Beginning of the trial of Ghislaine Maxwell
A forensic illustration of Maxwell from day one of the trial.
Photo-Illustration: Intelligence; Photo: Elizabeth Williams / AP / Shutterstock
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Long before dawn, journalists and spectators began to queue. The last of them weren’t in the courtrooms until about noon; none were left behind. Out in the cold Vanity ShowGabe Sherman and his Jack Spade backpack posed probing questions to a woman holding a “Do you trust Gates With Your Body?” Sign, featuring, of course, photos of Jeffrey Epstein, Bill Gates and a vaccine syringe. The protester called us all stenographers – but then saw a good pal in line, just behind Gabe. They kissed. While waiting for a seat inside, Fox 5 legal hottie Mike Sacks and CBS’s Nathalie Nieves discussed their love for Milton – John Milton? The Paradise lost oborn? – and the seemingly important new Milton biography, Make darkness light.
The current courtroom in which Ghislaine Maxwell’s trial began today in lower Manhattan is simple, a bit drab, and uncrowded. It includes the notable addition in the COVID era of two Plexiglas and HEPA filtered boxes: one for the lawyer currently speaking and one for the person testifying. The witness box, to the left of the judge, is frightening even when it is empty. Its slightly shiny surface bears a reflection; the masked faces of those in the courtroom are reflected in black and white, stacked in rows, like a small snippet of the famous Overlook Hotel ballroom photo. It’s a strange effect.
After a last minute drama surrounding the final jury selection, the trial began with attorneys occupying the plexiglass container. The opening statement of the prosecution and defense went like one of those moments where you rehearse over and over and then, live, everything is flat and amateurish.
Most surprising were the number of ways that Maxwell’s lawyer, Bobbi Sternheim, called the women who accused her client of facilitating abuse a version of a money-hungry adventurer and gold digger. Sternheim called the four women, who will all testify in the case, desperate for fame or drugs. She even called an actress. âHis accusers rocked the money tree and millions of dollars fell in their way,â she said.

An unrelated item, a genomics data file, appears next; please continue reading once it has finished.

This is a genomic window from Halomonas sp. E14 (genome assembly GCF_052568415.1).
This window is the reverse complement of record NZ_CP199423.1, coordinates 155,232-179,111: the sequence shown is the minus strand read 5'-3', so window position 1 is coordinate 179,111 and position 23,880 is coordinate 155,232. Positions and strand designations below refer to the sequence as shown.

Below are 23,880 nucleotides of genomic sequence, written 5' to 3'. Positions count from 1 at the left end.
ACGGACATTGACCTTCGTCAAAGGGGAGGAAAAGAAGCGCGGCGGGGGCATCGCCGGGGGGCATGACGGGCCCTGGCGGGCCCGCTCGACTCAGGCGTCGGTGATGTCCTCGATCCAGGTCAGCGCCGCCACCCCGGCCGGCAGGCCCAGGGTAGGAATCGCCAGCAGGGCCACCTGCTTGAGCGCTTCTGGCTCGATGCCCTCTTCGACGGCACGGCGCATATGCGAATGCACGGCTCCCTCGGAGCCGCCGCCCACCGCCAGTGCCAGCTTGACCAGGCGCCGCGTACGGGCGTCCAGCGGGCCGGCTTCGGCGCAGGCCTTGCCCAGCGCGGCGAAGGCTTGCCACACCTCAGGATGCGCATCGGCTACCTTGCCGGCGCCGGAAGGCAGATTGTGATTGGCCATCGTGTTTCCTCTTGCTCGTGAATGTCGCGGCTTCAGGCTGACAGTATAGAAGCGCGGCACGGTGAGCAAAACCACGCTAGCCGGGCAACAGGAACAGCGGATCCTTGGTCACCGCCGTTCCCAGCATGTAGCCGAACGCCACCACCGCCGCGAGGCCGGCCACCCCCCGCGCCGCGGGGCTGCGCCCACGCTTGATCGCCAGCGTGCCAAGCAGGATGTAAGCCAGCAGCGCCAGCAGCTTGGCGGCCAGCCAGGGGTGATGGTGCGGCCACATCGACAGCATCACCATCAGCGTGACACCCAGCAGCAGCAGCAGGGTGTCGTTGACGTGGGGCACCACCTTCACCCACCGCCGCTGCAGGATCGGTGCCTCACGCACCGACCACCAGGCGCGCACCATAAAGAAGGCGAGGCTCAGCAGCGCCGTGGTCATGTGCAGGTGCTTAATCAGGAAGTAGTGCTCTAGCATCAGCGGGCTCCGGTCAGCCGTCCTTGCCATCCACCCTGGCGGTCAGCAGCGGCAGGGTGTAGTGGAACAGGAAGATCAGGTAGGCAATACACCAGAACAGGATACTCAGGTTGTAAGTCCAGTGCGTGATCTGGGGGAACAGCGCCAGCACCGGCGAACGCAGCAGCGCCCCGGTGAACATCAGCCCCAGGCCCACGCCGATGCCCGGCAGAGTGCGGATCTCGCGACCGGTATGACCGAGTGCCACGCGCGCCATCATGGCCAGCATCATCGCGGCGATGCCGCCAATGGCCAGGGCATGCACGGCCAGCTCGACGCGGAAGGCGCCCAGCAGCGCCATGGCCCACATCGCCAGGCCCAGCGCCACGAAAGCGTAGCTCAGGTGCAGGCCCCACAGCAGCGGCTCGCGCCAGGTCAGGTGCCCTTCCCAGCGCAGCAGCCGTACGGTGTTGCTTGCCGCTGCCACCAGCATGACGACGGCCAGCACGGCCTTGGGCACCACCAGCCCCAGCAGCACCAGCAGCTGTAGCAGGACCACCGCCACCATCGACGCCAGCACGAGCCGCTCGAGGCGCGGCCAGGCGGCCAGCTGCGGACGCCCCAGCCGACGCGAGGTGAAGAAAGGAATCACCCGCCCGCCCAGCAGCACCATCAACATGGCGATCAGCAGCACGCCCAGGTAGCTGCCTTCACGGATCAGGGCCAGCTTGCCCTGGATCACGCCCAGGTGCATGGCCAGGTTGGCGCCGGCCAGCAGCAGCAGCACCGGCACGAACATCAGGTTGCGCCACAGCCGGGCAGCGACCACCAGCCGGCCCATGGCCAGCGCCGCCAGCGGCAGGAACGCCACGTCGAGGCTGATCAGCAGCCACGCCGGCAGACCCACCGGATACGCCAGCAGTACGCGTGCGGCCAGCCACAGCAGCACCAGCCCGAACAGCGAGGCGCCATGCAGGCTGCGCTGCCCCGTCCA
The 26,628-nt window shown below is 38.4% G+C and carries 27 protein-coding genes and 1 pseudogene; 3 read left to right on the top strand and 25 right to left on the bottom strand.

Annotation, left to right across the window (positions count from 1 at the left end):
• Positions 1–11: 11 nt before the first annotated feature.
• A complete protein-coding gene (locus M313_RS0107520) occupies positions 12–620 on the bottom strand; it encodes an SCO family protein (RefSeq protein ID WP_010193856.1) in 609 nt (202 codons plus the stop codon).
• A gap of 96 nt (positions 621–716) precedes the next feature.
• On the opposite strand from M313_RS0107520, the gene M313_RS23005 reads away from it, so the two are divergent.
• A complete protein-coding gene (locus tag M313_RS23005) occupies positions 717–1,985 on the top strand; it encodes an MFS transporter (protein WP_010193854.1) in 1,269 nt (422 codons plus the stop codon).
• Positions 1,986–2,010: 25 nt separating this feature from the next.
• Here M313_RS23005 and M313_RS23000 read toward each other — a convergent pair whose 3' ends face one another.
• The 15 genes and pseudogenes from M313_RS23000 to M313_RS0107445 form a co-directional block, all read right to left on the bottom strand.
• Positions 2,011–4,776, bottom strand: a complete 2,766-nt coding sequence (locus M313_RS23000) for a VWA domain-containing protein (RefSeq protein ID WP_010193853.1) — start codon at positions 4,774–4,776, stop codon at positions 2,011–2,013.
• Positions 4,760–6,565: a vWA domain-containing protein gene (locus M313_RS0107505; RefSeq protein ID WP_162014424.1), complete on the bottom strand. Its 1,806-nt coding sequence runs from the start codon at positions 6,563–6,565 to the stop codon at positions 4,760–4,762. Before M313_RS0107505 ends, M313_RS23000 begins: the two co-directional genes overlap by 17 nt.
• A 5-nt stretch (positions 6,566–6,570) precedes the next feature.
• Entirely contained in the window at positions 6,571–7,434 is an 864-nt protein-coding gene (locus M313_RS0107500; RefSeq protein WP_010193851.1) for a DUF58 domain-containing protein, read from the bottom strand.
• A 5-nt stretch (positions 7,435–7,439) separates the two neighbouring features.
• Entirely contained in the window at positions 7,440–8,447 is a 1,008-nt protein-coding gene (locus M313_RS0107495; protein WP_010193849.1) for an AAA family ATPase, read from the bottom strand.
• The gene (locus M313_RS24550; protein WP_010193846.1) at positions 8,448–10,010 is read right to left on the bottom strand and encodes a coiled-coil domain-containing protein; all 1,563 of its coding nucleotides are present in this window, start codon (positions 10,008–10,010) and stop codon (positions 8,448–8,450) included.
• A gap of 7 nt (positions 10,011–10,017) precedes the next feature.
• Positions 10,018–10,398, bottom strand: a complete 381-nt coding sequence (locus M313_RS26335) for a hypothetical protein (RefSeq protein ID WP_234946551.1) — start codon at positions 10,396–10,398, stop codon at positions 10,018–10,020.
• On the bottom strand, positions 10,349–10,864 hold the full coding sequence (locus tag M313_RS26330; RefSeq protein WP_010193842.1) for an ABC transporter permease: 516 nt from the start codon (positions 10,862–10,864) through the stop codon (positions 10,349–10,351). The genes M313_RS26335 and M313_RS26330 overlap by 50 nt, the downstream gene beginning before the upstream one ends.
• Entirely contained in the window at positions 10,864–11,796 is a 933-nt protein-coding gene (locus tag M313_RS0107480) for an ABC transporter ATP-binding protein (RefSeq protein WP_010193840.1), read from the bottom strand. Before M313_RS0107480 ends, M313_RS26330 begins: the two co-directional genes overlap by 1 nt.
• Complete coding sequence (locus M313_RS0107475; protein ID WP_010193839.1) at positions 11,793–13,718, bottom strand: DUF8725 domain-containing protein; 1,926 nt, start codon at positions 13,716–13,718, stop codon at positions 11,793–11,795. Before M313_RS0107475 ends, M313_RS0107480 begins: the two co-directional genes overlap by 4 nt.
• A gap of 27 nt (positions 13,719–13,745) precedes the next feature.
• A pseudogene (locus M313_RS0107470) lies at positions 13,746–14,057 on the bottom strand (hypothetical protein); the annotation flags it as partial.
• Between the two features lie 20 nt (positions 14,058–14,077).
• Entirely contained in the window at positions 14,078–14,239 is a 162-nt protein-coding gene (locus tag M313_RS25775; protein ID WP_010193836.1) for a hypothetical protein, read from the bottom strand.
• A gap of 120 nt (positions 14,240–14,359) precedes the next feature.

Sternheim has been talking about this for an extremely long time, and while the women who watched the courthouse closed-circuit broadcast in the overflow rooms openly shook their heads, we all know that argument will likely pass just fine.
The former is boring and will continue to attract a lot of attention. It’s a battle over the issues expert witnesses are allowed to address that has raged in court applications for ages now. (“Proxy grooming” is a highly contested concept; experts will not testify on the idea of ââpreparing victims on behalf of someone else because the academic literature is not there yet, apparently.)
Expert testimony will touch on other hot topics, such as women remembering events that happened to them many years ago – and that sort of thing interests the tabloids. Thus, you will hear about suggested memories, faded memories, and the nature of victimization. But expert witnesses are boring, sorry!
The second, however: It was surprising how much the opening speech revolved around the fact that the four government witnesses were all compensated by the Epstein Victims Fund. The fund, independently administered to settle claims against Epstein with money from his estate, paid about $ 125 million to 150 known victims. This means that it would be difficult to find witnesses who not compensated by this one.
As part of the compensation process, victims were interviewed at length about their claims in a private and empathetic environment. Many complaints were rejected; more were paid. Everyone was promised confidentiality. And now those conversations and their resulting pay stubs are provided to both parties in this lawsuit. (The information is intended to be kept confidential.)
So Maxwell’s lawyers believe the key here is not to prevent victims from testifying, but to testify more – building on those previous interviews, using their words to undermine the government’s cause.
I keep saying there will be no answers here. But there may be a few nearby, at least. The government seems confident that those who testify will shed light. Staff – including a pilot, who began testifying at the end of day one – are on that list. Outside the courtroom, an Epstein victim released a new book this week that will be the big glossy exclusive in a few days. Could this have an effect on the trial? Well, no, that’s not how testing works.
The trial will certainly not be undercover. Some of the best legal and Epstein journalists in the world are participating. Notably, Julie Brown from Miami Herald is in town. Much of what any of us know about Epstein is due to his years of work. She and other major newspapers, like Ben Weiser at Times, will do their job alongside the more aggressive guys like the Insider folks. For every viral paranoid tweet about how “media is ignoring this matter !!!! – and there are certainly many – there is a member of the media covering this matter.
Want to know more about the case? Don’t forget to check out our FAQ. Write to me when you have a question or when you are sure that I am wrong or that I am stupid! I probably won’t have time to answer all the emails, but I’ll at least listen to you and learn from you.